AstVs cause gastroenteritis in the young children, but in animals their association with enteric diseases is not well documented, with the exception of turkey and mink AstV infections [1]. The number of AstV-infected animal hosts has rapidly expanded in recent years. AstVs can infect at least 30 species of mammals including humans, sheep, cows, pigs, dogs, cats, red deer, mice, minks, bats, cheetahs, brown rats, roe deer, sea lions, dolphins, rabbits and NHPs [2, 3]. AstV infections were previously thought to be species-specific [4, 5], but these recently identified human AstVs, including HAstV-MLB1-3, HMO AstVs A, B, and C, and HAstV-VA 1-4, were genetically much closer to AstVs from animals than they are to the canonical HAstVs and HAstV1-8 [3]. Similar observations were reported for AstVs detected in pigs, bats, California sea lions, sheep, minks and turkeys [3]. Detection of potential human-animal AstV genetic recombination suggested that the species barrier may have been crossed at some point [6, 7]. More and more evidences challenged the paradigm that AstV infections are species-specific. Yet to date, AstVs associated with human infections have not been detected in any animal host.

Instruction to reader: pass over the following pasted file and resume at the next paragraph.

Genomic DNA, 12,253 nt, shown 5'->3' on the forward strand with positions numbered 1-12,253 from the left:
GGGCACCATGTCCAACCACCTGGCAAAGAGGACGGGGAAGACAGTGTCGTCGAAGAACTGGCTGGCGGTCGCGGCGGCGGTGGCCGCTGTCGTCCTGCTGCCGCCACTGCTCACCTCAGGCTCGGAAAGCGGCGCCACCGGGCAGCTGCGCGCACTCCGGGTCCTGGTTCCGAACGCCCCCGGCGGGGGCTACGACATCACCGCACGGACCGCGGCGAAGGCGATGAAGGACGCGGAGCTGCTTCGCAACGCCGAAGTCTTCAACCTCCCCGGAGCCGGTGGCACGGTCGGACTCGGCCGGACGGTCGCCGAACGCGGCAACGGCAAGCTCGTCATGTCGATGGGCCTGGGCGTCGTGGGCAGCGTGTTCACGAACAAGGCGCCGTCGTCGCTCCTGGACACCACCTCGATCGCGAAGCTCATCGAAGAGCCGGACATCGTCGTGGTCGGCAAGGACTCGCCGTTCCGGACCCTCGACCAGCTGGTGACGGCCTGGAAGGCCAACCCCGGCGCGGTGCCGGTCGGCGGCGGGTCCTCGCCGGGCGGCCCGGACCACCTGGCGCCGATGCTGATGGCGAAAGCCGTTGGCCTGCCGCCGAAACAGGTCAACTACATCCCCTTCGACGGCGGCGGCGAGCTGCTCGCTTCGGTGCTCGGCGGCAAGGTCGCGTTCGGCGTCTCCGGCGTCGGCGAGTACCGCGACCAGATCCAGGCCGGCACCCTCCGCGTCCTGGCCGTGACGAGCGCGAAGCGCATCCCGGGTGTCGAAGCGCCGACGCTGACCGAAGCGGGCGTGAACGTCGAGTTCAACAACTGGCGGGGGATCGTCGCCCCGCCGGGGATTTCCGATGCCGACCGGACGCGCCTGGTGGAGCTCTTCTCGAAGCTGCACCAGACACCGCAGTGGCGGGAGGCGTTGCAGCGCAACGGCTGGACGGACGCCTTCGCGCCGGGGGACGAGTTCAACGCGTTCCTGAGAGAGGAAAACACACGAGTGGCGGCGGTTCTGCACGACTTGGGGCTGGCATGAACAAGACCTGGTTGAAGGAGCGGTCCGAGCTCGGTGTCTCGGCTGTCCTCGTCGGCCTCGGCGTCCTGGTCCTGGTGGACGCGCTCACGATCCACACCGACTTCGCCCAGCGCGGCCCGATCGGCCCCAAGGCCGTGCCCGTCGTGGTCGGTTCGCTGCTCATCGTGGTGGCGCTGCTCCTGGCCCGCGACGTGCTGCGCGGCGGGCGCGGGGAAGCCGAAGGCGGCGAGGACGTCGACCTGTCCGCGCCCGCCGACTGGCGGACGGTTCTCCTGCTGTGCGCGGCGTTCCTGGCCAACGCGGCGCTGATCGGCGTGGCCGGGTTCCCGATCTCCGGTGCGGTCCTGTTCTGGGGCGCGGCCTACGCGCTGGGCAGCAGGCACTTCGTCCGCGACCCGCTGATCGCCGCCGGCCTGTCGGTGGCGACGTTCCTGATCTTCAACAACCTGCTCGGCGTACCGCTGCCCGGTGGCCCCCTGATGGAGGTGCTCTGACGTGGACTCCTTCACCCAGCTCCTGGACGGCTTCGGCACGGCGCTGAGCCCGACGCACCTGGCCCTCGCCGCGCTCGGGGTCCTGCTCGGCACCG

In this study, using viral metagenomics, an AstV strain which shows close relationship with the AstV MLB2 strains from human based on the complete genome sequence was detected in the fecal sample of a chimpanzee having diarrhea.